With just five months to go until the UK is due to leave the EU on March 29, voters now would back staying by 54% to 46%, the study by the Survation pollster for Channel 4 showed.
Prime Minister Theresa May has repeatedly ruled out a rerun of the referendum, though former prime ministers Tony Blair and John Major have called for another vote, and 700000 people marched in London last month to demand one.
British election expert John Curtice said the outcome of any new vote would still depend on who turned out. “The swing towards remain has been strongest among younger voters. It’s virtually absent among older voters.”
Previously, most opinion polls have shown only slight changes in public opinion since the Brexit vote.
Many surveys ahead of the vote incorrectly predicted that the UK would vote to stay in the club it joined in 1973. In the June 23, 2016, referendum, 17.4 million voters, or 51.9% , backed leaving the EU while 16.1million, or 48.1% , backed staying.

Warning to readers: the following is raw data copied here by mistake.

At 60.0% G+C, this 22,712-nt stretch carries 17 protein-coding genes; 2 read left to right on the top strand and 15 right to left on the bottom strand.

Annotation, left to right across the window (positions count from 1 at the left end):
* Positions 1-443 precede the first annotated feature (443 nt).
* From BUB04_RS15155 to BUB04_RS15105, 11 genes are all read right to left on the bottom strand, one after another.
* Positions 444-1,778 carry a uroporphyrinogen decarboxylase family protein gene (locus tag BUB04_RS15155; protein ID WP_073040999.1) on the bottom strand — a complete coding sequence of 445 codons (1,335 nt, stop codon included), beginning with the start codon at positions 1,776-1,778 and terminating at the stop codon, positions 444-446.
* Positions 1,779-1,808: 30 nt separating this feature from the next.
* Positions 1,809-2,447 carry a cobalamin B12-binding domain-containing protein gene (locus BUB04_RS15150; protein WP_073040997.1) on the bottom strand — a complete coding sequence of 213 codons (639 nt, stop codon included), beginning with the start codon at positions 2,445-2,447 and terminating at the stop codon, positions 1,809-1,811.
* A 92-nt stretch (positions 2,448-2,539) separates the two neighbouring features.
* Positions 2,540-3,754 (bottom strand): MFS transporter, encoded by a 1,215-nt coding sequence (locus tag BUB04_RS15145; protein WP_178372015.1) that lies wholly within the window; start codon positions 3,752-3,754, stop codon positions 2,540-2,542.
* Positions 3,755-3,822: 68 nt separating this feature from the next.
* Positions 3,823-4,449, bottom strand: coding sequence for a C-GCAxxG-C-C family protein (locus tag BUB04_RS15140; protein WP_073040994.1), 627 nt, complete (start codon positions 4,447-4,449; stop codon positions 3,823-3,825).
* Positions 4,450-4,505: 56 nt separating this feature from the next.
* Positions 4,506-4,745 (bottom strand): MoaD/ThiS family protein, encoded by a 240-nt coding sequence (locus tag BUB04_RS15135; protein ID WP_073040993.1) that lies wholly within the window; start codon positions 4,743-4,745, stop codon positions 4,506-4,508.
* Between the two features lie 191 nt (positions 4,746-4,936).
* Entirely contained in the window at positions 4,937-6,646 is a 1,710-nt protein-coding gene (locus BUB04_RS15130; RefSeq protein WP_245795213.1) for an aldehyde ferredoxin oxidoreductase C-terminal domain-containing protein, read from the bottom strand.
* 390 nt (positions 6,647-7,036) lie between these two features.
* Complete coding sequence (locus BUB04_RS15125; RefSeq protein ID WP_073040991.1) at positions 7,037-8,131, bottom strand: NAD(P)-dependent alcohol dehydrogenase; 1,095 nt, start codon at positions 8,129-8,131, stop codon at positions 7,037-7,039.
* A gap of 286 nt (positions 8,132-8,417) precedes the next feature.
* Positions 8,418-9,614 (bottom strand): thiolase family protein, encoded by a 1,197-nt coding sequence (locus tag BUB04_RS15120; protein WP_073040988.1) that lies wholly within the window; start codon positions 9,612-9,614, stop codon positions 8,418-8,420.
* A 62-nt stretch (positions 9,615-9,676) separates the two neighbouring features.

Brexiteers argue that May’s predecessor, David Cameron, said during the campaign that the decision would be final. But those who back a “People’s Vote” say May’s vision for Brexit was not on the ballot in 2016, so the public should have a new say.
May’s approach, seeking free trade in goods with the EU while accepting some of its regulations, has been criticised by both supporters and opponents of Brexit.
The Survation poll found that 33% of people would reject a deal reached by May, compared to just 26% who would accept it. Should May be unable to agree a deal by March 29, 36% said Britain should leave without a deal, 35% said it should stay in the EU and 19% said departure should be delayed until an agreement is reached.
If May did agree a deal, 43% would support a referendum to choose between accepting the deal or remaining in the EU, compared to 37% who w ould oppose a vote, the survey found.
Meanwhile yesterday Canadian Prime Minister Justin Trudeau had a phone conversation with May, his office said, to discuss the upcoming G20 summit in Buenos Aires. He reaffirmed his commitment to ensuring a “seamless transition” of their bilateral relations following Britain’s withdrawal from the EU. Reuters Xinhua